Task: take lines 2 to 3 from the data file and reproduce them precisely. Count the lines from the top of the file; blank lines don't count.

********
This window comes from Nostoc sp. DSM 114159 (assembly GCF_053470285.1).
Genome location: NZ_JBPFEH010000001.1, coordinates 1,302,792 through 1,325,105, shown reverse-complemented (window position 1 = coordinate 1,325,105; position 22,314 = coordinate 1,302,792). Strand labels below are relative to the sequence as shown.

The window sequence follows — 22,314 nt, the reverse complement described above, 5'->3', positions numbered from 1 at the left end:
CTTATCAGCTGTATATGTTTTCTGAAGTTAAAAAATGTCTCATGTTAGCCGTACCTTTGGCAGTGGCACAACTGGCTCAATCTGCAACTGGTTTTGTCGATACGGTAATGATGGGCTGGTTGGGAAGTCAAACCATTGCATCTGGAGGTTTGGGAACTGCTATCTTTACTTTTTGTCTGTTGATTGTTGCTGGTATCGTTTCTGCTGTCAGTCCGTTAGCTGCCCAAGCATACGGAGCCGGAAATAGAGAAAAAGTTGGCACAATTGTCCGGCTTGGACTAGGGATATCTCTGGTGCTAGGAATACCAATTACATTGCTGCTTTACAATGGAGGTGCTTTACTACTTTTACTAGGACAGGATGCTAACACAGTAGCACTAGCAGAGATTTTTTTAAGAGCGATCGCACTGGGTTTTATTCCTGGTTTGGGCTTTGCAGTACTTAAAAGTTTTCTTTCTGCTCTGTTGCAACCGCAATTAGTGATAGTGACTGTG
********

Genome location: NZ_JBPFEH010000001.1, coordinates 1,302,792 through 1,325,105, shown reverse-complemented (window position 1 = coordinate 1,325,105; position 22,314 = coordinate 1,302,792). Strand labels below are relative to the sequence as shown.

The window sequence follows — 22,314 nt, the reverse complement described above, 5'->3', positions numbered from 1 at the left end: